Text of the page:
In a one-hour documentary scheduled for broadcast this December, WUGA-TV showcases a current exhibition on Russian art at the Georgia Museum of Art.
In the program, “Two Powerful Women: The Collectors of Russian Art,” WUGA-TV news anchor Alexia Ridley guides viewers through works of decorative art that were once commissioned for Catherine the Great’s use or given as gifts in her court.
The documentary shares stories behind such centerpiece items as a solid gold chalice decorated with dazzling diamonds and cameos or a famous Wedgwood Green Frog Service. Video recorded in Russia this summer is an exclusive peek at Catherine the Great’s museum, the Hermitage, in St. Petersburg.
The documentary also captures music performed at UGA’s Performing Arts Center that was once played in the court of Catherine the Great and reveals how she used music to move her political and artistic ambitions forward in the 1700s.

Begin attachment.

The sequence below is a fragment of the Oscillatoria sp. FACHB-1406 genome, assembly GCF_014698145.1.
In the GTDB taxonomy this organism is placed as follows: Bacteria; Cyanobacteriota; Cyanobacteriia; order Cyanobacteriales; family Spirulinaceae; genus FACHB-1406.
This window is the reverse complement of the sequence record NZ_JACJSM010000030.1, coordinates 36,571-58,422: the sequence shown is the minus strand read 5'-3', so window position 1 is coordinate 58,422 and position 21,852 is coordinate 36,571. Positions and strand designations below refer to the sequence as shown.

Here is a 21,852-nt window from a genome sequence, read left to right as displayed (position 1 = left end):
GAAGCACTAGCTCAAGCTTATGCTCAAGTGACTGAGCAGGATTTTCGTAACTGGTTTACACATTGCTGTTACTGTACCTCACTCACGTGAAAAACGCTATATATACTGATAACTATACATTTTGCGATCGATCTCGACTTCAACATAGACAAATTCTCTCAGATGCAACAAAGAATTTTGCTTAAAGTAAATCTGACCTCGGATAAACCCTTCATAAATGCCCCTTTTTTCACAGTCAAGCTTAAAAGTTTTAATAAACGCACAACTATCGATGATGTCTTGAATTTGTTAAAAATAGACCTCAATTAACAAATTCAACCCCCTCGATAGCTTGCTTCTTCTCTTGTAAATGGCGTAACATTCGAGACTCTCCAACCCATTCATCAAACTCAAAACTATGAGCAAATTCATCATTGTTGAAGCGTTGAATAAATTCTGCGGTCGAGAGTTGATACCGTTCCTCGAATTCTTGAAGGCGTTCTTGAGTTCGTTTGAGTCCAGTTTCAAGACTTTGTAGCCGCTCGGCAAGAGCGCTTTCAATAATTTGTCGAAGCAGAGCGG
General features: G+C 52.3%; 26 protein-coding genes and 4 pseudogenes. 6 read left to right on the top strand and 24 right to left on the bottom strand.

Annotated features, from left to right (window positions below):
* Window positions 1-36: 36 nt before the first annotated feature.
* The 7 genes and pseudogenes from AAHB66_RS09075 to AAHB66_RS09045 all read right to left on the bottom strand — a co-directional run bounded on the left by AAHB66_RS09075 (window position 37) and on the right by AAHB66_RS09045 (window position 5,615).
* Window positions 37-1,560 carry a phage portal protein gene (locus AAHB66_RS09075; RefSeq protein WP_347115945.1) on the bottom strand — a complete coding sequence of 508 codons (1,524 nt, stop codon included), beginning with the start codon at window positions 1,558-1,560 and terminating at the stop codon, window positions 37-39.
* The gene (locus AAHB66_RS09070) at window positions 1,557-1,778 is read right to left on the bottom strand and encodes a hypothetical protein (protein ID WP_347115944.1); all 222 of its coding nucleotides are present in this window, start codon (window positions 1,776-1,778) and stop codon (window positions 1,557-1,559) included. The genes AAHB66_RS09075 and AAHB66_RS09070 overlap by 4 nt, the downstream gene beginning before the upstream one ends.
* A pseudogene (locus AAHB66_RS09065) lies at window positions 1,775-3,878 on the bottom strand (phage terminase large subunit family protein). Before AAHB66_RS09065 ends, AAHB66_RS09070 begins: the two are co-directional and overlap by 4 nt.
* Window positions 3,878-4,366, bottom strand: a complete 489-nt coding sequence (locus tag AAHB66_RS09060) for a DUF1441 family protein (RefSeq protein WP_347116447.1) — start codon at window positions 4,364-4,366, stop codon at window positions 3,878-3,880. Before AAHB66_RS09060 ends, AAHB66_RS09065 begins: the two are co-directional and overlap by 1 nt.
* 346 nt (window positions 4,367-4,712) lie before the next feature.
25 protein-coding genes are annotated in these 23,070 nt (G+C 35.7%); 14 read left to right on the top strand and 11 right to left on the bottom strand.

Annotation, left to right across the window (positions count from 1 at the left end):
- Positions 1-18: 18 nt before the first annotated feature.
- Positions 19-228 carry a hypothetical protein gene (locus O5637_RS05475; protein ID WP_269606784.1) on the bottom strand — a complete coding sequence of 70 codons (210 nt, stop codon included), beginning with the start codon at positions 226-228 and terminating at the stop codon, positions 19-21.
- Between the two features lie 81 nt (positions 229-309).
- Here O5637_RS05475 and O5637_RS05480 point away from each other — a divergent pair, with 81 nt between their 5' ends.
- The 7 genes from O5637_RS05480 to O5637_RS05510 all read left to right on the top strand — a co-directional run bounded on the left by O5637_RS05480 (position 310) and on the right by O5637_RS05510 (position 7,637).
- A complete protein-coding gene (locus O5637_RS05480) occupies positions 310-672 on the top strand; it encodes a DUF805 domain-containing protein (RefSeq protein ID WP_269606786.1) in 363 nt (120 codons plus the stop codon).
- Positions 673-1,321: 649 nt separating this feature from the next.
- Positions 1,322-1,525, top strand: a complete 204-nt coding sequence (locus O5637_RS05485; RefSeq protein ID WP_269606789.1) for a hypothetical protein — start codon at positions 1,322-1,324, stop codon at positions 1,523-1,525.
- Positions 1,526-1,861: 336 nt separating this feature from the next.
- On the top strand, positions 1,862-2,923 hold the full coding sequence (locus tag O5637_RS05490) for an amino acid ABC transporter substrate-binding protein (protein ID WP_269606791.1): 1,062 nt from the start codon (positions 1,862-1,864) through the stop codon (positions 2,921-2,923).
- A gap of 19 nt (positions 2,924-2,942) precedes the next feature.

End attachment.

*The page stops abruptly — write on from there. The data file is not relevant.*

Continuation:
The documentary presents a clear historical picture of the empress and reveals why the exhibition “Exuberance of Meaning: The Art Patronage of Catherine the Great (1762-1796)” is important for both students and art patrons on the UGA campus.
The exhibition features pieces purchased in Russia in the 1930s by Marjorie Merriweather Post, the sole heir to the multimillion-dollar Post Cereal Company. Post’s purchases formed Hillwood’s Russian collection. The exhibition runs through Jan. 5.
The initial telecast of “Two Powerful Women” is scheduled for Dec. 11 at 9 p.m. with 15 additional broadcasts scheduled at various dates and times during the month. Broadcast details are available at wugatv.org.
“Two Powerful Women” is produced by Melissa Jackson, a producer/director at WUGA-TV, with guidance from Asen Kirin, curator and the exhibition and associate professor of art and associate director of UGA’s Lamar Dodd School of Art, along with production support from students in the Grady College of Journalism and Mass Communication.